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If Medicare covers preventive care services at 100%, why was I sent a bill after my preventive care visit?

The short answer is the bill may very well be valid based on the results of certain preventive care services…….  Here’s why.

Medicare does cover many preventive care services at no cost to the enrollee regardless of whether you are covered under Original Medicare and a Supplement Plan (aka Option 1) or you’re covered by a Medicare Advantage Plan (aka Option 2).

So what exactly is preventive care?

A service is considered preventive care if you have no prior symptoms or disease.  Preventive care services are designed to prevent illness, detect medical conditions, and generally keep you healthy.

Examples of preventive care services covered by Medicare

  • Annual “wellness” visit
  • Breast cancer screening (mammogram)
  • Cardiovascular screening
  • Colorectal cancer screenings (colonoscopy, fecal occult blood test, flexible sigmoidoscopy)
  • Diabetes prevention program
  • Hepatitis C Screening
  • HIV screening
  • Medical nutrition therapy services
  • Prostate cancer screenings (PSA)
  • Tobacco use cessation counseling (counseling for people with no sign of tobacco-related disease)
  • “Welcome to Medicare” preventive visit (one-time)
  • Abdominal aortic aneurysm screening
  • Bone mass measurement
  • Cardiovascular disease (behavioral therapy)
  • Cervical and vaginal cancer screening
  • Depression screening
  • Diabetes screenings and monitoring
  • High Intensity Behavioral Counseling
  • Lung cancer screenings
  • Obesity screenings and counseling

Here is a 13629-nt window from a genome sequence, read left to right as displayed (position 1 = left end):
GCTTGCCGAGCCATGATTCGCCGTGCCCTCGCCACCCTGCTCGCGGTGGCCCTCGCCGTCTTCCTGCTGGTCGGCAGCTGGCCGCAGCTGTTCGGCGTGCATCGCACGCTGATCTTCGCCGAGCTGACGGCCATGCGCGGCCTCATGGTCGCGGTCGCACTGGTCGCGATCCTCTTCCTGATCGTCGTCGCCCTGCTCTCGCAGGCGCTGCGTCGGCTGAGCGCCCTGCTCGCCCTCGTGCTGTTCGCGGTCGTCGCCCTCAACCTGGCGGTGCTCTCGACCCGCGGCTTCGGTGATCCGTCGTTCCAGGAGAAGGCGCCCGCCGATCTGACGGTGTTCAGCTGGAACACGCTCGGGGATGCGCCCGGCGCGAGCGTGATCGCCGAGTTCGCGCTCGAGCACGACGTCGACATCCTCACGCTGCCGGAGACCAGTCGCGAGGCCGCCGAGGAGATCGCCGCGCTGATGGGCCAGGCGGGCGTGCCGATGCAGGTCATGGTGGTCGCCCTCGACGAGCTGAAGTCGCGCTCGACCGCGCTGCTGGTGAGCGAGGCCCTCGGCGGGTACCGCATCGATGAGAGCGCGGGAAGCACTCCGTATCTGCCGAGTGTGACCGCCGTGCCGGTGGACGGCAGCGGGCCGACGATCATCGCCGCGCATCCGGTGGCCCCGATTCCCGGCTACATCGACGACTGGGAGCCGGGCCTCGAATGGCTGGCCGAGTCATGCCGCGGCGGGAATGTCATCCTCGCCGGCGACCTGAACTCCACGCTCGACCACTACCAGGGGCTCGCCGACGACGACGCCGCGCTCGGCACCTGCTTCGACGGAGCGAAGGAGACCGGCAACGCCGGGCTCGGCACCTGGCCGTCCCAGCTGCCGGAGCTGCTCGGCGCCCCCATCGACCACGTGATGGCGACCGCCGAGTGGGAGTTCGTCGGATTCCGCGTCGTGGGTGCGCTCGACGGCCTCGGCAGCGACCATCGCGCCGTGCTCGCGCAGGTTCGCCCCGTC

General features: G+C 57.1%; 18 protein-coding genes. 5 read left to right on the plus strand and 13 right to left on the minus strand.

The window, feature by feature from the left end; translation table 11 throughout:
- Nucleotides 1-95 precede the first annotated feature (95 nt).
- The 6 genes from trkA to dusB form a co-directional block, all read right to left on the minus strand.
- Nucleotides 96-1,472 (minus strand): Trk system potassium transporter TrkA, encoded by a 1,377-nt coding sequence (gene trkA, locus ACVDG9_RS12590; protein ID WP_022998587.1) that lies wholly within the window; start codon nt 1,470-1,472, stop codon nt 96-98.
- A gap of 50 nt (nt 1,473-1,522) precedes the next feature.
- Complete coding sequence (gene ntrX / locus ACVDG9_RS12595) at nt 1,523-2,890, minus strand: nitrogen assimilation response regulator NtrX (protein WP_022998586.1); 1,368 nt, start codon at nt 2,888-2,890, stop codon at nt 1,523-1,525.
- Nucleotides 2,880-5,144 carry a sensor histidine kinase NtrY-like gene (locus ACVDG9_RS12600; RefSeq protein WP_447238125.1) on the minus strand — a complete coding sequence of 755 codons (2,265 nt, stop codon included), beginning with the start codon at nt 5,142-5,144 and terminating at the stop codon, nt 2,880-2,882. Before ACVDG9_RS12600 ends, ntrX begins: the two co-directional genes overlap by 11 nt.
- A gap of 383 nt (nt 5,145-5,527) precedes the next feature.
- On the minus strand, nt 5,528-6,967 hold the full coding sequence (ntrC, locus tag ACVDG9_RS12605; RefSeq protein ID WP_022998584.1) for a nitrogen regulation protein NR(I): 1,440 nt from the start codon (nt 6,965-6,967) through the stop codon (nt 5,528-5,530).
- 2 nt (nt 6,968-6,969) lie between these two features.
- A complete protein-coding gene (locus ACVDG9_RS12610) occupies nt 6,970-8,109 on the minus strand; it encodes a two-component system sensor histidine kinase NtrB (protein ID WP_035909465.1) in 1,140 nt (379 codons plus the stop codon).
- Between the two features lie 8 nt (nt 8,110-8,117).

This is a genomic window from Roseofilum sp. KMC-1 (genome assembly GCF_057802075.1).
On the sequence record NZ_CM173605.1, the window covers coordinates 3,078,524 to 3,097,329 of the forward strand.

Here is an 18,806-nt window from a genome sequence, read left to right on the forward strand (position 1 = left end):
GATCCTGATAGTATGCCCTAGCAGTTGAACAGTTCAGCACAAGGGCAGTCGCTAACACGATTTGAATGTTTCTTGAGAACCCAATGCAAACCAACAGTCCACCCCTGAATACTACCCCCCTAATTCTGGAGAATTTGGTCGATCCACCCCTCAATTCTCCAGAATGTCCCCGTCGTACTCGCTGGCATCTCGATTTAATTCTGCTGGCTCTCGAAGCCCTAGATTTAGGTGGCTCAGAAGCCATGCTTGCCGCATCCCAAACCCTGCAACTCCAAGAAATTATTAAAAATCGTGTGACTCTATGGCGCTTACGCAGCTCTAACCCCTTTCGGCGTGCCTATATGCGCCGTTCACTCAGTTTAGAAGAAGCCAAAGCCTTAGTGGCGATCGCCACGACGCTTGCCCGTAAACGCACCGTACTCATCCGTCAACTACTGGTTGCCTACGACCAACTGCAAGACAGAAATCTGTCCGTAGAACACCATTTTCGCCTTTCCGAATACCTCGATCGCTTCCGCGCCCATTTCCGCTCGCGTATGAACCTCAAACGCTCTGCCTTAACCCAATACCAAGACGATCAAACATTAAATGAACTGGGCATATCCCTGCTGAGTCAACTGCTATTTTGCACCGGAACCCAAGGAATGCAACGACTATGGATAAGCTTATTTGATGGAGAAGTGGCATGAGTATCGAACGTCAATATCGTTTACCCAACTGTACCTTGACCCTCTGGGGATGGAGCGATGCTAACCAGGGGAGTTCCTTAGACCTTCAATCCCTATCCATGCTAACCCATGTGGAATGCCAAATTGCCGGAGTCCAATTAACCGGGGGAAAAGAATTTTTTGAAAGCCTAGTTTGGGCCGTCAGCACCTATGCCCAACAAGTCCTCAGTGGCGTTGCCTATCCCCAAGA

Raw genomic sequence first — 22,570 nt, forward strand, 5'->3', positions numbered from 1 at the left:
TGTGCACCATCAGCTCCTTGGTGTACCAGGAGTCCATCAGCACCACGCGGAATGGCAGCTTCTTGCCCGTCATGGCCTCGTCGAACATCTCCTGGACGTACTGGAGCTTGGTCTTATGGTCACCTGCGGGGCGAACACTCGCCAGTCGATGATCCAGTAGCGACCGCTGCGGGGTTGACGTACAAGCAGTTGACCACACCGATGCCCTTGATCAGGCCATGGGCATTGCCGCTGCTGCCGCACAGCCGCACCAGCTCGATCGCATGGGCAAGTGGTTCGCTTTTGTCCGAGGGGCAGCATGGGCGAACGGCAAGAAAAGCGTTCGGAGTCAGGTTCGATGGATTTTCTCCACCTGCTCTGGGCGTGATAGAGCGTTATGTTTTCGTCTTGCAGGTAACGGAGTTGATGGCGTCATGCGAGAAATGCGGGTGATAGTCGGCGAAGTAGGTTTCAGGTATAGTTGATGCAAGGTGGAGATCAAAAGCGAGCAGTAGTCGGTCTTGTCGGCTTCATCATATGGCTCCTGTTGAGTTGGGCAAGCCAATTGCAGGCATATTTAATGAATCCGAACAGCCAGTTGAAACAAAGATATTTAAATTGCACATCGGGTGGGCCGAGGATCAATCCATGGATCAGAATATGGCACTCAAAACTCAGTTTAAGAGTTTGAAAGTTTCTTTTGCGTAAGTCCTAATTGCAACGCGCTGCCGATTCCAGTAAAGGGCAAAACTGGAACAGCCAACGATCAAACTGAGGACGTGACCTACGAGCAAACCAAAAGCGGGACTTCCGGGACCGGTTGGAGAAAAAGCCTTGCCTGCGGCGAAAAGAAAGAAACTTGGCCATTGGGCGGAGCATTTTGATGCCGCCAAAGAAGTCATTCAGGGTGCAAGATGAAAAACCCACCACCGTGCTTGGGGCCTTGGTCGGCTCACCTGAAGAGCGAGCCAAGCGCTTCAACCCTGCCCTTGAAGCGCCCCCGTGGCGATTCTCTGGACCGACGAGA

• Sexually transmitted infections screenings and counseling
  • Vaccines, including flu, hepatitis B, pneumococcal, and COVID-19 shots

Preventive care is different from diagnostic care.

It’s worth noting the differences so you are not surprised on those occasions where, depending on your coverage, a copayment, coinsurance, or a contribution toward a deductible may be required.

A service is considered diagnostic if it addresses symptoms or conditions that you already have.  It diagnoses problems, treats a symptom(s) or specific condition(s), and may result from follow-up on abnormal tests results.

How a service is classified (preventive or diagnostic) can impact your out-of-pocket costs.  You may owe a co-pay, co-insurance, or all or part of a deductible if a service is diagnostic.

Preventive care is usually no cost regardless of the type of Medicare coverage you have.

So, coming back to the original question…. The answer is you could be charged for diagnostic care during a preventive visit, if your doctor finds any problems in the course of the preventive care service.

This month’s Medicare Minute (courtesy of the Medicare Rights Center) provided some good examples worth sharing.

What do you think, Preventive or Diagnostic?

Your doctor says you should have a glaucoma screening.  You aren’t experiencing any symptoms, but your diabetes puts you at higher risk for glaucoma.  Preventive or Diagnostic?

  • PREVENTIVE. This doesn’t treat any symptoms/problems and is meant to keep you healthy and detect a condition.

While playing golf your club hit a tree root and you broke your wrist.  You are fit for a cast and then prescribed physical therapy to restore range of motion.  Preventive or Diagnostic?

  • DIAGNOSTIC. The treatment is for an injury of a condition you already are experiencing.

You receive your annual flu shot.

  • PREVENTIVE. This is meant to prevent you from getting very sick with the flu and does not treat flu symptoms.

In a recent colonoscopy, which is administered at regularly scheduled intervals because of your family history, your doctor finds multiple polyps and has to remove them.  Preventive or Diagnostic?

  • BOTH PREVENTIVE AND DIAGNOSTIC . The colonoscopy is preventive, as you don’t have any symptoms of colon cancer.  The removal of polyps is diagnostic.  It treats the problem the doctor discovered during the colonoscopy.  You may be billed for the diagnostic services performed to address what’s discovered during the colonoscopy.

Further Discussion

If there are specific topics you’d like us to address in future issues, please drop Tom a line at tbarrett@bbginc.net with your suggestions.